Universal design is at its best when it becomes invisible, says Wendt: "The biggest compliment that I get from a potential buyer is that they did not even notice the universal design features in a home."
To accomplish that, he recommends getting everyone in the building process on board from the start. "I really recommend that a builder work closely with a qualified universal design consultant. They have so much knowledge about the subject that they have already invented the wheel for you."
"Everyone on the building team's job is going to change a bit because of universal design," says Mack. "I try to be the one who synthesizes these principles into the design and building specifications that apply to every member of the team so that I can help them to implement them into each of their roles.
"For example, the engineer who is going to grade the building site has to understand the objectives of universal design so that it will be prepared with the proper drainage and slope to allow for maximum mobility of people with walkers or wheelchairs. It is very important to take into account the impact that universal design will have on the work of the architect, the subcontractors and even the interior designer."
When done right, universal design features in a home are not immediately apparent, says Texas builder Bill Slease. The fireplace in this living room is located off the floor and has no projecting hearth to obstruct access to it when necessary.
Incorporating universal design into a home does not have to significantly increase its cost. "We are not talking about huge dollars here," says Rinehart. "But that can change depending on the extent to which you take it. If you add an elevator to a home you have to take into account that it will require a significantly higher investment."
Stahr estimates universal design adds about 2 to 4 percent to the cost of a new construction home compared with 30 percent for a remodel.
"You can build an 850-square-foot apartment and implement the principles of universal design as well as if you were building a 5,000-square-foot custom home. It is really the priority of how space is planned that affects the costs involved," says Mack. The same holds true for product and materials selections. "Universal design generally does not control the price range for the products that a builder selects. That is more dependent on the type of products and the vendors that are used."
In addition, universal design doesn't require a builder to use products specifically labeled as such. "All kinds of conventional products lend themselves to universal design. What is more important," says Mack, "is to keep in mind the specific goal that you are trying to achieve with that product. If, for example, a builder is interested in simplifying the operation of lighting, selecting rocker-style switches over conventional flip switches makes sense. I try to shop within the product vendors that the builder regularly uses to find the best product within that line that meets the objectives that I'm trying to achieve."
Incorporating new principles doesn't come without challenges, including resistance.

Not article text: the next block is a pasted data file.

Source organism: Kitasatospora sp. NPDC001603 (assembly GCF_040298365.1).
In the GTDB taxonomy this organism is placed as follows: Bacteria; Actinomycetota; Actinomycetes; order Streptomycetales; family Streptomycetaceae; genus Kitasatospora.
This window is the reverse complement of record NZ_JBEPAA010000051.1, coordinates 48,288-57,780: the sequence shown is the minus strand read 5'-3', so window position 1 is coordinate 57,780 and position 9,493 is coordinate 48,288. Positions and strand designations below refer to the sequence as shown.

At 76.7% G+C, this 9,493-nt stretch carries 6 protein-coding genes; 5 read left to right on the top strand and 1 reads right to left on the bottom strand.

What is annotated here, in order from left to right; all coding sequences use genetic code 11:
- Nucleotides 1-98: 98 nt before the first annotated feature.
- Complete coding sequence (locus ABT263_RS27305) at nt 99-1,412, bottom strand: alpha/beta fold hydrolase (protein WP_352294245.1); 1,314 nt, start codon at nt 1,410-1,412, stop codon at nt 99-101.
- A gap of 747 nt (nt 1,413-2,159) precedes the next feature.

The dark border provides a distinctive transition between rooms in this home without affecting accessibility. Rocker- or toggle-style light switches should be located so an adult, child or wheelchair user can comfortably use them.
"The building community battles against the negative consumer perception that universal design is all about crumbly wooden ramps and grab bars in bathrooms all the time," says Duncan. "We recommend that a builder start with features that are virtually invisible, such as step-free entrances, wider hallways and wider doorways. If things are scaled properly they look fine."
"Many people still do not understand what universal design is," agrees Slease. "They have this negative stereotype in their mind of the institutional look of their grandparents' nursing home. To be successful, they must demonstrate that their finished product looks just like any other house."
"When universal design is done well," agrees Mack, "it will not be obvious or apparent."
To make that happen, builders must develop an ability to take regular products and use them in more practical and accommodating ways. "It is OK to question the 'it has always been done this way' mentality," says Slease.
But this means builders must step-up their game as supervisor when making the switch to universal design, he warns. "Raising plugs up to 22 inches high or lowering light switches to 42 inches is not difficult, nor does it add to the cost of a project, but getting your subcontractors to understand what you want and then making sure that they deliver it, is not always so easy. Until they know that you mean it, and they become used to working with these new ideas as well, you will have to watch every element more closely, be on-site more often and insist on changes when necessary."
Those who have made the change say the rewards are worth the effort. "Builders that are ready to embrace the concept of universal design can, for very little added expense, produce a home that is incredibly attractive and marketable because of how well it functions for the whole support of a person," says Wendt. "The home accommodates its owner instead of the other way around."
Who can argue with that?